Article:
You might think that the recent spate of supply chain disruptions would have caused a stampede of manufacturers out of China, or at least prompted them to diversify sourcing. But that hasn’t been the case.
COVID-19 is just the latest in a long string of disasters and glitches to impact global supply chains, and expose the risk of relying on a single country or manufacturer for product. Diversification of sourcing seems like the obvious strategy for mitigating that risk, but companies aren’t necessarily making a big move in that direction. That’s the conclusion of the latest Southeast Asia Sectoral Cost Index from Flexport, a digital freight forwarder and customs broker. On this episode, we delve into the findings of the report with the help of Flexport chief economist Phil Levy. He lays out the factors that companies consider in deciding whether to shift manufacturing from China to the up-and-coming countries of Southeast Asia, and explains why there’s currently a “decreased tolerance for multi-sourcing” when the cost differential is significant. The idea of diversification “has a certain appeal,” Levy says, “but when you put a price tag on it, there’s less enthusiasm.”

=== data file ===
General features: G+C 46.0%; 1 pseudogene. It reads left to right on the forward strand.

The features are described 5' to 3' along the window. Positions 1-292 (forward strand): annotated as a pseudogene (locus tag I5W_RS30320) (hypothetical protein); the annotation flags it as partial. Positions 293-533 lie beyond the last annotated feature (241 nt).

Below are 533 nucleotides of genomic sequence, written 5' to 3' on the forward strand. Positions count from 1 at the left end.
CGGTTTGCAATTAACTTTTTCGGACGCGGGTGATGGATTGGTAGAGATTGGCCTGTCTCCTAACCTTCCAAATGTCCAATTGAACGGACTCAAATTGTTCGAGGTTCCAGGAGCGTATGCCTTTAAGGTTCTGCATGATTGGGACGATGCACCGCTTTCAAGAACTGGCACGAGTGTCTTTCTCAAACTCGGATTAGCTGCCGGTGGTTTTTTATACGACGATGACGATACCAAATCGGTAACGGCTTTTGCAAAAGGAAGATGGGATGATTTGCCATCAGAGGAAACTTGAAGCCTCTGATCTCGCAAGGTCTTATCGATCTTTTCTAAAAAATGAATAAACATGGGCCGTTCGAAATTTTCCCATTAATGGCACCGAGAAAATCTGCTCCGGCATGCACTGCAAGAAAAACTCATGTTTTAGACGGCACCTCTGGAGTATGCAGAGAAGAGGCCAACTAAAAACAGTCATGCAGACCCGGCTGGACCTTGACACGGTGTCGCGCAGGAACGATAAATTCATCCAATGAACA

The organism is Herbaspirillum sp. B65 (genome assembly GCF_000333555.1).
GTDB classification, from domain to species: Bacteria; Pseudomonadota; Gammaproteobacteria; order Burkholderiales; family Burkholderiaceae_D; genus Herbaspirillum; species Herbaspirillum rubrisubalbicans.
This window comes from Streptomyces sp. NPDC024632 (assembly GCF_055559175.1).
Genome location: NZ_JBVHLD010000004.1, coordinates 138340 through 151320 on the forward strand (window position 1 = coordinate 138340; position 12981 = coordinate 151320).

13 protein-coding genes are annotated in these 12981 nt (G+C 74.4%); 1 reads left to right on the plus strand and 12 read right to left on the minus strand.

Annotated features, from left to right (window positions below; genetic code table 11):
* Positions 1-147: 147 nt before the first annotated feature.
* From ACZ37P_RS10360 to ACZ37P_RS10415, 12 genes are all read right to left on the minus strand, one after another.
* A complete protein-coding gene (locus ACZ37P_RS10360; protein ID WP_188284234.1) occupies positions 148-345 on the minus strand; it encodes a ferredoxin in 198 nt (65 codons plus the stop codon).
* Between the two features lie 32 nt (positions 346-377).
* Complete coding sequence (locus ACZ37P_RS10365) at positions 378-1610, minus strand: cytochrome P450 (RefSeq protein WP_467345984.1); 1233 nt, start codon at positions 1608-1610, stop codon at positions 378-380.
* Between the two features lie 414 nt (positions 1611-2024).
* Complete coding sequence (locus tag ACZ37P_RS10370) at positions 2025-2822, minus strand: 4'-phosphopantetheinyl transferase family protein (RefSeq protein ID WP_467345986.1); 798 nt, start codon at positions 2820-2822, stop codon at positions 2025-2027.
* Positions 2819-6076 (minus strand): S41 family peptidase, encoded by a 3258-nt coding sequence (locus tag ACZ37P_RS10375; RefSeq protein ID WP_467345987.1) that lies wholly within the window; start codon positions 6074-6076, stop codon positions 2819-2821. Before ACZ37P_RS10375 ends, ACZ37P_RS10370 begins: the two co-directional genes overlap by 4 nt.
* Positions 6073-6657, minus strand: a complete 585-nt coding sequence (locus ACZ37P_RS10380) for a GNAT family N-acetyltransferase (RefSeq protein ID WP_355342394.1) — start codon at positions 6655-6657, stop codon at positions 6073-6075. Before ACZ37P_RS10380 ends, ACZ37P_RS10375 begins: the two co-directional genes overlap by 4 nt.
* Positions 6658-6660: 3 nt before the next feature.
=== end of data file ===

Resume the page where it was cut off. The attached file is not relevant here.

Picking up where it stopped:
Flexport’s report on “Southeast Asian and Supply Chains.”
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